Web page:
Category: long ass post

Me again with more Carrie and Saul. can you elaborate on how it’s different between them? You say it’s evolved but I don’t see how. Things have happened to Carrie especially, but I don’t really see how their relationship has changed at its core. Maybe Saul treats her more like an adult but even that’s debatable imo. I don’t mean to be argumentative for argument’s sake but… (continued…)

Cont… can you give concrete examples of how the development has played out on screen so I can understand it & hopefully S8 better. Specific scenes and what how they weren’t just individual scenes but changed the relationship going forward. Much appreciated! Oh and one more thing re: Saul and Carrie, sorry I forgot. Can you also venture a guess what it means in practice? What do you think will happen between them that will feel like closure or catharsis or something that’s expected of a show’s final season and perhaps finale as well?

Note #1: this became a lot longer than I expected (sorry, you asked!). Beyond what I’ve written, I challenge you to go back and watch these individual scenes. I’ve chosen ones from each season to illustrate the full arc of their relationship. Observe the differences in Claire and Mandy’s body language, in their facial expressions, in their discomfort, in the shared trauma of what’s come before. It’s deliberate writing and deliberate acting. Shorter version of this post is here, from April 2018.

Note #2: I chose almost exclusively scenes of conflict to represent the evolution of their relationship because I believe that conflict drives change. 


To understand the Carrie and Saul relationship, we’ve got to understand what their relationship was before we met them. From what we know, Saul recruited Carrie, straight out of college. He saw in her something special and unique, something that didn’t come around every other day. She was gifted but she was also alone. She had no partner. She was socially isolated from her family and from the world (he didn’t yet know of her mental illness). This was an advantage of sorts. It meant she could give herself more and more to the work, same as he did. Remember this is his Achilles’ heel: whenever they call, he picks up. He doesn’t know how not to. It destroyed his marriage. But he molds her in his image. He teaches her, he raises her, the way a father would his daughter. He brings her up. Their relationship melds the boundaries of teacher/student, boss/employee, mentor/mentee, and father/daughter. It’s personal, and it’s deeply intimate.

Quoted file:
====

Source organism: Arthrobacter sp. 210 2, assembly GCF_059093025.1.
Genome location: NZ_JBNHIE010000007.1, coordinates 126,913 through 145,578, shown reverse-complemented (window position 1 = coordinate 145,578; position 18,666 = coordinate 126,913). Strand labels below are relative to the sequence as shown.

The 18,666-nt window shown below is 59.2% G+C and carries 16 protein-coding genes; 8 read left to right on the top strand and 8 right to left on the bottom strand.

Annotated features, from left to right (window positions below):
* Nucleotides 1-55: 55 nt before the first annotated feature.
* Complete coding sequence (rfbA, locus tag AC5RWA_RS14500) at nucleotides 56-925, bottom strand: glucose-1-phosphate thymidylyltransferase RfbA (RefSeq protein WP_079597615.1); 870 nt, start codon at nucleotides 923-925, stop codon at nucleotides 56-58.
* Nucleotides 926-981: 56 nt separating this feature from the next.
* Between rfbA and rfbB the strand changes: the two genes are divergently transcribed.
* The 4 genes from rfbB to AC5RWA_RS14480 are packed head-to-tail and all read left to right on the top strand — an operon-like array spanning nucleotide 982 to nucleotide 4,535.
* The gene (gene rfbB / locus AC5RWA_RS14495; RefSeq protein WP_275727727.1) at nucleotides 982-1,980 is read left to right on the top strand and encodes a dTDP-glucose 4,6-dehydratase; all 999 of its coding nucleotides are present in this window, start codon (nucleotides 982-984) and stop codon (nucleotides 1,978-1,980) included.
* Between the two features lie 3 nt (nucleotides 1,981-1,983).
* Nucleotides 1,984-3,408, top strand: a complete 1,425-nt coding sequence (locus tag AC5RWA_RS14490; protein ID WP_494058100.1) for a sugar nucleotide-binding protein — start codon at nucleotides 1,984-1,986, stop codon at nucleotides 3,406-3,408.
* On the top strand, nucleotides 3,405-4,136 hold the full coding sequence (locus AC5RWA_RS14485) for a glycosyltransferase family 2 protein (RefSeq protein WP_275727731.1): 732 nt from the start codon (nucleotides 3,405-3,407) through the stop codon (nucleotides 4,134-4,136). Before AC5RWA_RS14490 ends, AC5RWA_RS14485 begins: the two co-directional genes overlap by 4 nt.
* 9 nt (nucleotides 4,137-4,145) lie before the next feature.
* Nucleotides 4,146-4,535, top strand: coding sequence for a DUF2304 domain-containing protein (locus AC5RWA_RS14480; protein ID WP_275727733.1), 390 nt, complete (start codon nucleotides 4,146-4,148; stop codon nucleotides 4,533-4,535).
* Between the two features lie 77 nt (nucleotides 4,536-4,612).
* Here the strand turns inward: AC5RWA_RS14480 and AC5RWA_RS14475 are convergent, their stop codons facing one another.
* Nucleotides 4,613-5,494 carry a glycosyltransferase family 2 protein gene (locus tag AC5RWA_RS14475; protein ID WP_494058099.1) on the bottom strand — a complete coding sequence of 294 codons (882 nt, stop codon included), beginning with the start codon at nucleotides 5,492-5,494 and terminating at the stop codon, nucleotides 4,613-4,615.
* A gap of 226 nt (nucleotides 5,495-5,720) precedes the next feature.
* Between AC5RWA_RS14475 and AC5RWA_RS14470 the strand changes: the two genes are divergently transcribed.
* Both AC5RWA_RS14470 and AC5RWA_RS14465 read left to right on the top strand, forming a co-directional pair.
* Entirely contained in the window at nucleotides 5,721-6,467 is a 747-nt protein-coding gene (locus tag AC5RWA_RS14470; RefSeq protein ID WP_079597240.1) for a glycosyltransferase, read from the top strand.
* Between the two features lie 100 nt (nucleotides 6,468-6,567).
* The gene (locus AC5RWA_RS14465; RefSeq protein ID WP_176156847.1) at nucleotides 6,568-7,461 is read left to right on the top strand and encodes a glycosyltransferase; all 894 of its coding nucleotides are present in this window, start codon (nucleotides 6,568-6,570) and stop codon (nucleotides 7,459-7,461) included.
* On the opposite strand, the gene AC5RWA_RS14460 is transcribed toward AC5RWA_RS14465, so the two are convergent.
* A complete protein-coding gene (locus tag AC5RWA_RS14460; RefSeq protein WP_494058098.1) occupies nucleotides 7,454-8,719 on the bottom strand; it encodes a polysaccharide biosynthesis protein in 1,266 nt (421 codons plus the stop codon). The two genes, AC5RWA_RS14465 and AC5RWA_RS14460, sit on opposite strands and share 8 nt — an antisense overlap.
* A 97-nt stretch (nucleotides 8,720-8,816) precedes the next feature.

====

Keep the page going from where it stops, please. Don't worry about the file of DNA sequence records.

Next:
This is what we are given before the pilot and it’s what we’ve grappled with for nearly eight years: his attempts to harness her gifts–often to her detriment–and her simultaneous resentment of him for it and unwavering yearning for his approval. 

Key Scenes in the Carrie and Saul Canon:

#1: “What happened to the Saul Berenson that trekked the Karakoram?”: Much of the season one conflict between Carrie and Saul comes from her three thousand miles an hour suspicion of Brody and him being like “whoa slow down pls.” He is the first person she tells of these suspicions and he essentially shoots her down, causing her to go rogue. It’s here where the lines become blurred between boss/protege and father/daughter, because the way in which he chastises and punishes her feels awfully familial. 

So when Carrie finally reaches a breaking point in “Blind Spot” (the original Carrie Mathison Appreciation Episode), we feel that as though a family is breaking up. It doesn’t matter that she comes crawling back to him, just an episode later, remorseful. 

Carrie underlines just how much Saul has changed: in her words, from the man who “did three months in a Malaysian prison” (HELLO???? repeat: he raised her in his image) to a pussy. We understand that Carrie and Saul are both outsiders in the CIA. We understand that Saul is still grappling with his former employee David Estes bring promoted over him. While Carrie truly seems to not give a fuck, Saul keeps in line. He says “yes, sir.” He advises caution. None of these are inherently bad qualities but in this scene we come to understand that what drew Carrie to Saul was not his caution, his yin to her yang, but his daring and bravery and “FUCK THE CIA” mentality (there’s a reason why that line is in this episode too).